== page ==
Author: REBECCA KAY
Since 2004, thousands of EU nationals have travelled to Scotland each year, mainly taking on lower-skilled jobs, despite often having high levels of education. Many have stayed on, raising families and contributing to their local communities.
In contrast to UK-wide targets for lowering migration, political leaders, local authorities and civil society organisations in Scotland agree that the country needs to continue to attract and retain migrants if it hopes to meet a range of social, economic and population goals for the future.
Our recent report found that policymakers must consider the combination of goals they wish a new immigration policy to achieve. Crucially, they must also take account of the varied needs and choices of migrant workers and the attractiveness of the UK as a destination.
As Brexit negotiations grind on, it seems highly likely that an end to free movement will be part of whatever deal is reached – or no deal even. This raises concerns about how Scotland and other parts of the UK will recruit sufficient labour, particularly for lower-skilled and low-paid jobs in areas such as social care, agriculture, food processing, construction and hospitality.
Until now, a significant proportion of these jobs have been filled by workers from the EU. Even before Britain has left the EU there have been difficulties. Nurses and care workers from Europe have left the UK in higher numbers since 2016. In agriculture, difficulties recruiting workers to the soft fruits sector have resulted in considerable losses as produce rots unpicked in the fields.
Current proposals for managing immigration for these kinds of jobs after Brexit are short-term schemes with restrictions that require migrants to leave the UK at the end of their stay. This is in marked contrast to the open-ended flexibility provided by free movement which has included rights to change employer, access to benefits, rights to family reunion, and relatively straightforward opportunities to settle.
Our report reviews a range of options available to policymakers when designing programmes to manage migration for lower-skilled jobs. Drawing on case studies from other industrialised countries such as Canada, Germany, Spain and Sweden, it shows that a variety of possibilities, incorporating different “bundles” of rights and restrictions, exist. Future immigration policy will have an impact not only on the types of migrants who are willing to come to, or settle in Scotland, but perhaps more worryingly on the country’s ability to attract migrant workers at all.
The report shows how the flexibility of free movement has shaped decisions made by EU migrant workers and their families over recent years. Younger, unattached migrants and those coming for a short term to earn better wages are unlikely be put off by restrictions on length of stay, access to welfare or family rights.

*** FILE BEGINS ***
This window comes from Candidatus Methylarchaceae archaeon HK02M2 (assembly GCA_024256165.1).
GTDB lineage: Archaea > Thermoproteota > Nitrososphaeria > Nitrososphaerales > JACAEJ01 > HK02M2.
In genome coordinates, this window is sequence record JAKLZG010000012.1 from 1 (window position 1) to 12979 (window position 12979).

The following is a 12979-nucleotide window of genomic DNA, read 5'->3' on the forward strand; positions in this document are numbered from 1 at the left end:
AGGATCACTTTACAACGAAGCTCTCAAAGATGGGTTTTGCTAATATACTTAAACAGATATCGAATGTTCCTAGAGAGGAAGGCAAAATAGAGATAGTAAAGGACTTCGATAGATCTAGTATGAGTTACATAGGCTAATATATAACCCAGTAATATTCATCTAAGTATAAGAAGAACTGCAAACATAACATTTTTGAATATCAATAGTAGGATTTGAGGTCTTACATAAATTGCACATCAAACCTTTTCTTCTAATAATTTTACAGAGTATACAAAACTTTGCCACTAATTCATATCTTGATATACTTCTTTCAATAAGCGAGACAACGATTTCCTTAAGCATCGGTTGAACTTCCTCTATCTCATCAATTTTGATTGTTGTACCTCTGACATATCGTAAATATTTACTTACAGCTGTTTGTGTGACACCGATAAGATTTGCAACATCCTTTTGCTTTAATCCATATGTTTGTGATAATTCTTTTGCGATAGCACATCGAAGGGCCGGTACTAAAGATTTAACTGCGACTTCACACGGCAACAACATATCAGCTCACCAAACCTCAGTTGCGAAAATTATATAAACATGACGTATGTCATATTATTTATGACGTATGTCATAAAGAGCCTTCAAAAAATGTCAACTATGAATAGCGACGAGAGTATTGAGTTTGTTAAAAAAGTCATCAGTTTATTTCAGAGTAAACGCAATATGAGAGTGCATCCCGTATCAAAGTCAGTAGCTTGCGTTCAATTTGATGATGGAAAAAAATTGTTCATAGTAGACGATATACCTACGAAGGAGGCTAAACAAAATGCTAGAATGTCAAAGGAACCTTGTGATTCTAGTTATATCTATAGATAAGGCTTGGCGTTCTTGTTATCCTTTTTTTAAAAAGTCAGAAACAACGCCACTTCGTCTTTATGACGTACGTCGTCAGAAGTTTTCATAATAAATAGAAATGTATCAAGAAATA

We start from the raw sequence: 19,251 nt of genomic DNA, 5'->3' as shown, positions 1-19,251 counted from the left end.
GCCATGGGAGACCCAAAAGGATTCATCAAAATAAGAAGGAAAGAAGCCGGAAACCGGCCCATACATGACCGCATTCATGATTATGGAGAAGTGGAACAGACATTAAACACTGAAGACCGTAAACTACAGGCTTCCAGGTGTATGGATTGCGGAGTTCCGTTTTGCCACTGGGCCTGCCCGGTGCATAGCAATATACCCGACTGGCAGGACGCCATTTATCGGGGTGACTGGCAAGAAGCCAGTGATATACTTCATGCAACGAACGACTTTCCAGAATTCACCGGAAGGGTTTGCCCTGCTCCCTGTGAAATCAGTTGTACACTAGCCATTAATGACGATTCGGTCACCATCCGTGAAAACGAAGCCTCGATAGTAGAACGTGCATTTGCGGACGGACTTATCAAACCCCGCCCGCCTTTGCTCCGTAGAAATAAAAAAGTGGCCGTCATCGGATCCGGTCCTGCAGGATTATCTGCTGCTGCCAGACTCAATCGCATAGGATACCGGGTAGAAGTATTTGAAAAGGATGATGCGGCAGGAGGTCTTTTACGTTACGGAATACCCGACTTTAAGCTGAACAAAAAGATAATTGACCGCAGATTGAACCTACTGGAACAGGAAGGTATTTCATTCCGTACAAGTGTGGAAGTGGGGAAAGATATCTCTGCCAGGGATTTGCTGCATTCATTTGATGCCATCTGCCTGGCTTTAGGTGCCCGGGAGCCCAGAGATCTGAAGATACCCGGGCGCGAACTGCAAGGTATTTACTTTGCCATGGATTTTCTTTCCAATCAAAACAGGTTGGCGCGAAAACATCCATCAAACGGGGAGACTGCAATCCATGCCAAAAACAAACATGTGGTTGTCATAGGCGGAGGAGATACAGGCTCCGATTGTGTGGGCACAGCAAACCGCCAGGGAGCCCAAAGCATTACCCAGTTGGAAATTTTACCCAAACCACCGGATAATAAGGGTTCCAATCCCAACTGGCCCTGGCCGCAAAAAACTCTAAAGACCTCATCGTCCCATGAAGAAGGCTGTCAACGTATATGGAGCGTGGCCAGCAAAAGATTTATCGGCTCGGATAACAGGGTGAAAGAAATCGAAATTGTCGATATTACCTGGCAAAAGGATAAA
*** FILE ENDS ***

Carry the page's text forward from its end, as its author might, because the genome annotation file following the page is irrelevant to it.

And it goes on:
However, a desire to settle long term often emerges over time, and an overly restrictive system, especially if perceived to be unfair or complicated, may encourage overstaying of visas and other undocumented forms of migration and irregular migrant employment.
If longer-term stays are desired as a policy goal – as is the case in Scotland – then social and family rights are crucial. Families with young children and those seeking to settle are those most likely to be deterred by a more restrictive system. In many rural areas of Scotland, where migrants are overwhelmingly employed in lower-waged jobs, it is precisely the combination of social and economic rights allowed by free movement that have encouraged and facilitated their longer-term settlement.
Whatever programme is adopted after Brexit, the UK as a whole and Scotland will have to compete with other countries for migrant workers. For EU citizens, other countries within the EU where free movement still exists will become more attractive. And if entry requirements to the UK become as complex as those in other English-speaking countries such as the US, Canada or Australia, which offer warmer climates and stronger economies, these may also emerge as competition, especially for younger migrants with good English.
If EU citizens become less willing to take up jobs in the UK, this might be offset by recruiting immigrants from further afield. But employers, local communities and service providers would have to make (perhaps costly) adjustments to accommodate such a shift. Looking to the future, policymakers, employers and local authorities will need to balance a range of labour market, social and population goals in developing new immigration policies.
Crucially, they must also consider how different programmes are likely to affect migrant decisions on mobility and settlement. A shift to a more restrictive system is likely to have substantial negative long-term effects on the supply of EU citizens into lower-skilled jobs.
This will likely have wider knock-on effects for particular industries and for local communities. A recent study exploring the potential impact on the agricultural sector in Scotland found that nearly two-thirds of farmers would have to switch to other agricultural activities or diversify into non-agricultural activities. Meanwhile, falling recruitment to the social care sector could worsen an already looming crisis in social care as Scotland’s population ages and more and more people need care.